So, that’s why I say the majority of the patients we work with, majority of them were able to help avoid rotator cuff surgery. Majority of them were able to avoid having injections, right? There’s a small percentage of people who need rotator cuff surgery. They’re the ones who fall. They’re the ones who’ve had, like, chronic issues over a period of time that they didn’t deal with for a really long time, and their joints might be really messy inside. But they, like I said, one of my other patients, he just waited 10 years, and then he would just, you know, kind of not be a candidate for rotator cuff surgery. So, I would encourage you, if you are suffering from shoulder pain and you think it is a rotator cuff injury, you can go talk to your therapist that you trust. If you are in the local Miami area, my name is Huang Tran, I have a therapy clinic in Doral. It’s called Hands On Therapy Services. I’ll include the links below so that you can go check it out.

We have some free guides that talk about, you know, what are some of the things that you can do, what are some of the things that you should avoid. And I invite you to come and talk to our specialist and see if you are a candidate for our type of therapy services and can you really fully avoid rotator cuff surgery. We’ve been able to help hundreds of people avoid it. So, all it does is it starts with a conversation.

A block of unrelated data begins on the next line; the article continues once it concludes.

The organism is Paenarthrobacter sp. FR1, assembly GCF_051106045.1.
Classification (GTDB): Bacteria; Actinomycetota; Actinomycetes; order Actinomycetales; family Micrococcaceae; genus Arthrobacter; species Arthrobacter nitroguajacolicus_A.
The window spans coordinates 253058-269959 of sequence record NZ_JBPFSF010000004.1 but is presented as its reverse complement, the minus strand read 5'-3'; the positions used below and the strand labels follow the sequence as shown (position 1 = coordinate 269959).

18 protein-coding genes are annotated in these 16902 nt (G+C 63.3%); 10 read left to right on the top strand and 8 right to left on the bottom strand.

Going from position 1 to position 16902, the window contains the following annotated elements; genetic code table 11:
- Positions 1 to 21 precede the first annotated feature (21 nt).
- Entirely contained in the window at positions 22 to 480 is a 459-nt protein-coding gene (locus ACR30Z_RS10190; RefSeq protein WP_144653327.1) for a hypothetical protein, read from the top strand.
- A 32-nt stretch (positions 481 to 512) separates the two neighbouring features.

Let me know if this video has helped you, and share with a friend who’s going through shoulder pain. See if you can help them avoid surgery as well. Thanks for tuning in and like the button subscribe for more. I’m gonna put out some more videos about shoulder pain, and other shoulder conditions. 

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About Hoang Tran – an expert in physical & occupational therapy  

Hoang Tran is a Miami certified hand therapist , the owner of Hands-on Therapy Services and the author of the book “The Hands-On Approach”. She loves helping people with hand, neck and shoulder problems because she knows how bad and debilitating they can get if not addressed and treated properly (once and for all!). 

The aim of her occupational therapy practice is to bring patients back to full functionality, without pills, injections or surgery. Occupational and Physical Therapy are both offered at Hands-On Therapy by our experienced therapists who provide a comprehensive approach to your care. 

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Hoang Tran

“I help Occupational Therapists develop their skills and grow their confidence in Hand Therapy. No matter where you are on your journey, build a happy and fulfilling career of your dreams. I’ll help you.”